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Here are six tips for selecting HDD and SSD drives that may cause you to think twice.


One of the hottest topics today among IT managers is storage and how to configure it in a virtualized data center that may be complemented by cloud access and requirements for big data applications. Yet is anyone asking the questions—at least the right questions—about what types of hard drives should be used to support these new architectures?


The advent of solid-state drives (SSDs) into the enterprise has introduced a new type of internal technology to storage hardware. The variety of drive types available in the market previously defined only by interface, size, access time, reliability, and, of course, cost is no longer applicable. Is it still appropriate, for example, to say that serial-attached SCSI (SAS) is better for databases when there are very fast SSD drives with serial ATA (SATA) interfaces that can do far better? Sure, we all have heard that SSD drives can be leveraged to serve frequently used data to improve speed. But could the issues be more involved than that? Storage vendor Nexsan has taken on the somewhat perplexing list of questions emerging from today's changing landscape of storage drive hardware in a white paper, "6 Tips for Selecting HDD and SSD Drives."


The company takes into account the different types of environments in which the drives are being asked to perform and makes a number of observations and recommendations useful to those who must decide which drives to deploy in what circumstances. Following are their six tips:


1. Don't confuse interface type with disk performance.

2. For the best cost per gigabyte, 3.5-inch RPM SATA is still king.

3. HDD performance is mostly dictated by density and mechanical speed.

4. Consider SSD instead of 10K or 15K drives for transactional workloads.

5. SSD and 10K/15K drives are not better for video.

6. Sweat the small stuff (don't skip or let your vendor skip testing phases).


Let's take a closer look at each of these and find out exactly what Nexsan has discovered in its in-depth engineering testing.


1. Don't confuse interface type with disk performance. For quite some time, SAS drives were thought of as fast, while SATA drives were generally considered denser. Such shorthand is no longer appropriate, and the two drives are differentiated only by their input/output (I/O) chips. They are physically identical under the covers, according to Nexsan. As such, an "SAS array" filled with 7200 RPM NL-SAS drives will deliver the same performance as ordinary SATA drives of the same family. If someone is looking for a high input/output operations per second (IOPS) configuration for a transactional workload, they may be disappointed by 7200 RPM SAS drives, which deliver the same sequential and random performance as equivalent SATA drives.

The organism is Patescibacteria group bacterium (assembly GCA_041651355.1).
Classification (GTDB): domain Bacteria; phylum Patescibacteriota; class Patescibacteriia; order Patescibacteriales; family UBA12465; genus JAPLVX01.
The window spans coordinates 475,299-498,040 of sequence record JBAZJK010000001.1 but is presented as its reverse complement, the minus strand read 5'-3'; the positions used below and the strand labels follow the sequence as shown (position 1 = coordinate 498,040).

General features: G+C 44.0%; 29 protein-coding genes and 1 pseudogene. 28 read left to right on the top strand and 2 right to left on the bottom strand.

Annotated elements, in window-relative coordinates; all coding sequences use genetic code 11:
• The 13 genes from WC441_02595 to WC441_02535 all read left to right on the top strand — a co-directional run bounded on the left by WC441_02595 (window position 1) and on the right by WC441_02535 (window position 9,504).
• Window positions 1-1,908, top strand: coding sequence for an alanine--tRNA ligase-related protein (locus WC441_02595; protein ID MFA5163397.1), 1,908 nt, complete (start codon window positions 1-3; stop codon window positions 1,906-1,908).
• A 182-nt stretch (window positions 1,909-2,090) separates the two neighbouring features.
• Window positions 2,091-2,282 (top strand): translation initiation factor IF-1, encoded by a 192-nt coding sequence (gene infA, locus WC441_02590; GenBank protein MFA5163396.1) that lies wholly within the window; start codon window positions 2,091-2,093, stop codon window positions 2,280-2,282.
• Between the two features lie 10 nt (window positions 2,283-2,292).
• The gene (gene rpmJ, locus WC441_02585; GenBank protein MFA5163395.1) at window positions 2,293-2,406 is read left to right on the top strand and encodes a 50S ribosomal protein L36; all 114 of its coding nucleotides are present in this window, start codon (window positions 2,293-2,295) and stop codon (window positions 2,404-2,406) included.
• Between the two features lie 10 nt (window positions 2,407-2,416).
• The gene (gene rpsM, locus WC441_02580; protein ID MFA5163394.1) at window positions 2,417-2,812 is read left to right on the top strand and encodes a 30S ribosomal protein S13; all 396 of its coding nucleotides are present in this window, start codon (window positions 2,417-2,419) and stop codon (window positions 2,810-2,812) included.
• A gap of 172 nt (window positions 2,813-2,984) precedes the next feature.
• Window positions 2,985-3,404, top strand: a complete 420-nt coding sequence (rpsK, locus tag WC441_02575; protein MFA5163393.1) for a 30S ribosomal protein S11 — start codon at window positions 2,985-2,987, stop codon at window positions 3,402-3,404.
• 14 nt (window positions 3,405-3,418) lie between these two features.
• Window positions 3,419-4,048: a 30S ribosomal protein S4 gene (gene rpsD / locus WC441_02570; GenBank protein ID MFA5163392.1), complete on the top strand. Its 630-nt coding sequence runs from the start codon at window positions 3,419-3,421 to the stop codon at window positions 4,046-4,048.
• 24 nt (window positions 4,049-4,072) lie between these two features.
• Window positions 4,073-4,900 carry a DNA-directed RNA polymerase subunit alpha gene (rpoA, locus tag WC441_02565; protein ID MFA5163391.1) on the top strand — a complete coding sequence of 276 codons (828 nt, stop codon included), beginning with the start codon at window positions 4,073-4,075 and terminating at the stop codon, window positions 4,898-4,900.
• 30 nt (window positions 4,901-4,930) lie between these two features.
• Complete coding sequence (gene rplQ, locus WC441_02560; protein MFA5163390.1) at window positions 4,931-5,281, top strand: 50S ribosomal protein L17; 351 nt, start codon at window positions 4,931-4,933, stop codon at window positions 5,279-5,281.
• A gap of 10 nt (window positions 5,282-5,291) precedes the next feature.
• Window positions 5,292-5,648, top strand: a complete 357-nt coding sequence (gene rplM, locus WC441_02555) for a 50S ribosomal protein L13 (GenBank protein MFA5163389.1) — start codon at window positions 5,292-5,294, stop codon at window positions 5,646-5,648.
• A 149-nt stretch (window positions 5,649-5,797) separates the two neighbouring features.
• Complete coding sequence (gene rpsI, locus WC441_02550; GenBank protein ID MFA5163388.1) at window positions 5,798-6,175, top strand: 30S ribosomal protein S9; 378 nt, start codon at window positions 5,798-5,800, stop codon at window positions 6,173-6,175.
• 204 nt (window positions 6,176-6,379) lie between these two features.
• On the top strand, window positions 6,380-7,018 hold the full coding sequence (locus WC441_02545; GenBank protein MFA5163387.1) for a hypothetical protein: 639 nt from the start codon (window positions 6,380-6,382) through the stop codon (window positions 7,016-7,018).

Nor should users think of either SAS or SATA drives as being different in terms of reliability, says Nexsan. The typical 3.5-inch 15,000 RPM SAS drive has a typical reliability rating of 1.6M hour mean time between failures (MTBF). The 2.5-inch small form factor (SFF) 7200 RPM NL-SAS drives have typical MTBF ratings of 1.4M hours. (Yes, 3.5-inch drives are generally more reliable than 2.5-inch drives.) Yet, there are several SATA drives with MTBF ratings of 2 million hours, including the 7200 RPM 3TB Hitachi Deskstar 7K3000. So how can you make a blanket statement that SAS drives are more reliable? It's simply not true, says Nexsan.


2.  For the best cost per gigabyte, 3.5-inch 7200 RPM SATA is still king. The tried and true 3.5-inch 7200 RPM SATA drive continues to offer the lowest cost per GB of any common drive. Regardless of the pricing model, users can count on 2.5-inch drive systems costing about twice as much per gigabyte as 3.5-inch systems, assuming both are using enterprise-grade drives. When opting for 10K and 15K SAS solutions in either 2.5-inch or 3.5 inch configurations, expect to pay three to six times more per gigabyte than the slower 7200 RPM drives. SSD solutions can be from 10 to 50 times more expensive per gigabyte than a 3.5-inch 7200 RPM SATA drive.


3. HDD performance is mostly dictated by density and mechanical speed. Rated interface performance almost always has little or no effect on random, or transactional, IOPS, nor on sequential performance. (The exception is complex or new interfaces with immature driver stacks.) The reason is that a single 3GB SATA port is faster than today's fastest drives, which can sustain less than 200BM/s. For random performance, such as against databases, in email servers, or in hypervisor environments, what is important, however, is access time, determined by rotation speed and seek time. Sequential performance, important for video applications and disk-to-disk (D2D) backups, is affected by the RPM of the drive and the bits per cylinder. Speeds will decline dramatically as the drive moves from the outermost to the inner cylinders.